Love them or hate them, surveys are part of our everyday life. From government-endorsed censuses to customer feedback forms, we are regularly asked to provide input to help inform and improve products and services. Employers use surveys to measure employee engagement and satisfaction. Even churches use surveys to gather information that can be used to help us going forward.
The Christian Reformed Church in North America sends out regular requests to congregations, pastors, and ministry leaders to ask for feedback in a variety of areas. Ministries also note what resources are being used, what websites are being visited, and what questions are being asked.
But what is this information used for? And is it really worth it to participate? The following pages show a few examples of data that was collected and how that information has been used to improve ministry.
A Church Yearbook
- Research type: denominational Yearbook survey of individual congregations
- Frequency: once per year in August or September
- Types of information: pastor name, title, and contact information; church mailing address, phone number, and email address; average attendance, church membership, baptisms, and deaths; languages spoken during worship; accessibility features such as sign language, hearing loop, and barrier-free access; safe church policies and procedures
“There are so many reasons for churches to participate in the annual Yearbook survey,” said Rebekah Vanden Akker, Yearbook coordinator for the CRCNA. “Membership statistics change from year to year; staff changes happen; service times, websites, and email addresses are frequently updated. The annual survey allows congregations to confirm or update information to make sure that the public listing is accurate.”
The public listing Vanden Akker refers to includes the Church Finder tool on the denominational website (crcna.org/churches). The page is visited every year by people looking to find a Christian Reformed congregation to attend. By typing in a city and state or province, visitors to the site can see all of the congregations within a certain geographical radius. They can also filter their search by language or accessibility features, and they can find accurate information about worship times and which congregations offer services by livestream.
In 2022, the church finder page was visited 42,585 times, and individual congregation pages received 271,534 visits.
But the Yearbook survey is also used to calculate minister pension amounts, capture an accurate count of congregations with safe church policies, paint a picture of how well we are meeting the needs of those with disabilities, and much more.
“Every year, we receive requests for copies of past membership numbers from churches, pastor search committees, specialized transitional ministers working with churches, and others. We are only able to provide that information if the church has regularly submitted the Yearbook questionnaire,” said Vanden Akker.
Recently, the Council of Delegates spent time looking at Yearbook data that showed trends in church growth and membership decline. They noted that the growing edge of our denomination is in non-English-speaking churches. (Of the 19 new ministries recorded in the 2023 Yearbook, six were Spanish-speaking and five were Korean-speaking). They also noted a decline in overall membership numbers over recent years and asked CRCNA ministries to put together a proposal for how to address church renewal and growth.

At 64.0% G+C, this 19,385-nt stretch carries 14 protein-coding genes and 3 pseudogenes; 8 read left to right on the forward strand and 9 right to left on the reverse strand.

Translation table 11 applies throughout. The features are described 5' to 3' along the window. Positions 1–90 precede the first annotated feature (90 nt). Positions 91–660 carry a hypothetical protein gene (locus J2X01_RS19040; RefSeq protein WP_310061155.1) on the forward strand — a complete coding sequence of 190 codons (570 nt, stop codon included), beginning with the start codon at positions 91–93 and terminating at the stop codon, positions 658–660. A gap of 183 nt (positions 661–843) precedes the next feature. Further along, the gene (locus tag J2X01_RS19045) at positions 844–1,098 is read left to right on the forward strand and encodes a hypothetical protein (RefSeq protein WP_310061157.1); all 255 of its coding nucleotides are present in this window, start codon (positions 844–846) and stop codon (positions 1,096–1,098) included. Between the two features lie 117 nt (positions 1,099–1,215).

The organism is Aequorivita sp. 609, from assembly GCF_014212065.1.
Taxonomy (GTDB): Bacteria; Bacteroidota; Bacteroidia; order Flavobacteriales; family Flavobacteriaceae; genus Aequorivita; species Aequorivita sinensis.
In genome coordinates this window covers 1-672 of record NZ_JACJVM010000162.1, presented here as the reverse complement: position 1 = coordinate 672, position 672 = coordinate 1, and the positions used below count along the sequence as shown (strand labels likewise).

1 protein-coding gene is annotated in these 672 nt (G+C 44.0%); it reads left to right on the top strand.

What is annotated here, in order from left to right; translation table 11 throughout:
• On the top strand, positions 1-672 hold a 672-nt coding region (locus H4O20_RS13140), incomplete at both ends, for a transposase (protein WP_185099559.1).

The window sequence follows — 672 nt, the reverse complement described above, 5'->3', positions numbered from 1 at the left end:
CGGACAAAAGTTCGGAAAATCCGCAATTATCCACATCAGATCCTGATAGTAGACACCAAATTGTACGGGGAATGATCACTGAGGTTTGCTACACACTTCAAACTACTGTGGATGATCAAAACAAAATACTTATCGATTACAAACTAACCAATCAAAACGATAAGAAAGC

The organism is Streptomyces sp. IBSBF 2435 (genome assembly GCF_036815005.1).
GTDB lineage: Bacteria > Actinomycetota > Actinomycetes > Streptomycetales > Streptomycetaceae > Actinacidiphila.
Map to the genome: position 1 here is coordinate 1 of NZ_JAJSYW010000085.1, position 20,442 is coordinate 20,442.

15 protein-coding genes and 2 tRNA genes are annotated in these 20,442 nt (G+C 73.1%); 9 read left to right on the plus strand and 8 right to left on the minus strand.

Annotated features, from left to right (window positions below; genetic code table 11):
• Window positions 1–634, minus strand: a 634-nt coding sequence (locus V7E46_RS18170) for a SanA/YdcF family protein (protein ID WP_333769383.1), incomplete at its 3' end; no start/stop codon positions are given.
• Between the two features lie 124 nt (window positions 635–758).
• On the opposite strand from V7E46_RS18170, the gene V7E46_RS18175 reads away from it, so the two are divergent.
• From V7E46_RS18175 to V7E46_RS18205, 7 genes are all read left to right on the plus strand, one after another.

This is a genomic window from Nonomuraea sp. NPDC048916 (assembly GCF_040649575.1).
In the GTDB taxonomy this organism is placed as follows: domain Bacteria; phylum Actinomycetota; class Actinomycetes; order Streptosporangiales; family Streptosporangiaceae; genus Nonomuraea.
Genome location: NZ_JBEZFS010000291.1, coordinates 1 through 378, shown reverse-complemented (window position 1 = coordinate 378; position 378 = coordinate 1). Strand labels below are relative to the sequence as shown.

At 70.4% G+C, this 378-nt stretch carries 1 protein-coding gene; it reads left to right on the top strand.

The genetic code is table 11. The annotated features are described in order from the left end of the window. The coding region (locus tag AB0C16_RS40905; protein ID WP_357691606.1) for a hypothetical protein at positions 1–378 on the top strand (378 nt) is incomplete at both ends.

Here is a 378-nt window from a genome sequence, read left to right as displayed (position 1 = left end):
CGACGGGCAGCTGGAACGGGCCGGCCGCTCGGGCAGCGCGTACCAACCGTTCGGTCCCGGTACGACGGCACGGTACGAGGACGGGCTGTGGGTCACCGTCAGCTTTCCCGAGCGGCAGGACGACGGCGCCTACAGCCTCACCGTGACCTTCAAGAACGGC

The Survey Says
- Research type: denominational survey
- Frequency: On a rotating schedule, every congregation is surveyed once every five years. The survey opens in February or March.
- Types of information: church health, worship components, individual spiritual practices, support for denominational initiatives, support for Christian education, church satisfaction, demographic information
How often do members of your congregation read the Bible or have personal devotions? Do young people in your church feel as if they are adequately involved in making decisions? Which CRCNA ministries have the greatest impact on your congregation? How healthy is your church in comparison to others?
These are the types of questions on the annual CRCNA denominational survey. The survey began in 1987 and was conducted every five years by what was then Calvin University’s Social Research Center.
In 2017, the survey shifted to an annual cycle, but is only sent to one-fifth of all CRC congregations each year.This way data is collected every year, but each church is asked to actively promote the survey only once every five years. DataWise Consulting, an external social research provider, conducts the survey and analyzes the results to help ensure that information is kept confidential and that the data is properly understood.
Every congregation that solicits at least 20 responses from their members and attendees can request a personalized report that is specific to their church. This helps congregational leaders receive honest, anonymous feedback about the spiritual health and well-being of members and evaluate areas for congregational improvement.
The survey results also help to shape the future of CRCNA ministries, the denominational ministry plan, and the types of resources and programs that are needed to assist congregations.
“One of the most interesting questions to me on the annual survey is about evangelism,” said Amy Schenkel, a regional mission leader for Resonate Global Mission. “The question asks survey participants if their congregation is involved in planting new churches and discipling communities. Only 24% of respondents said that this was ‘true’ or ‘mostly true’ in their context. Another question asks if respondents themselves intentionally build relationships with non-Christians. While this answer was up to 51%, that still leaves 49% of our church members not actively participating in evangelism.”
As a result of these low numbers on recent surveys, church planting became a key emphasis in the denomination-wide ministry plan, Our Journey 2025. In addition, Resonate Global Mission produced Witness, a free downloadable curriculum designed to help churches lead five small-group sessions about missional practices that help us witness in word and deed to our neighbors.
“In conversations with local churches, I hear the desire of people to share the good news with their neighbors, but the ways they’ve been taught to do so feel too threatening. In my own life, I realized I was developing relationships with my neighbors, but I wondered what the next step of verbalizing the gospel should look like with them,” Schenkel said about the idea behind the curriculum.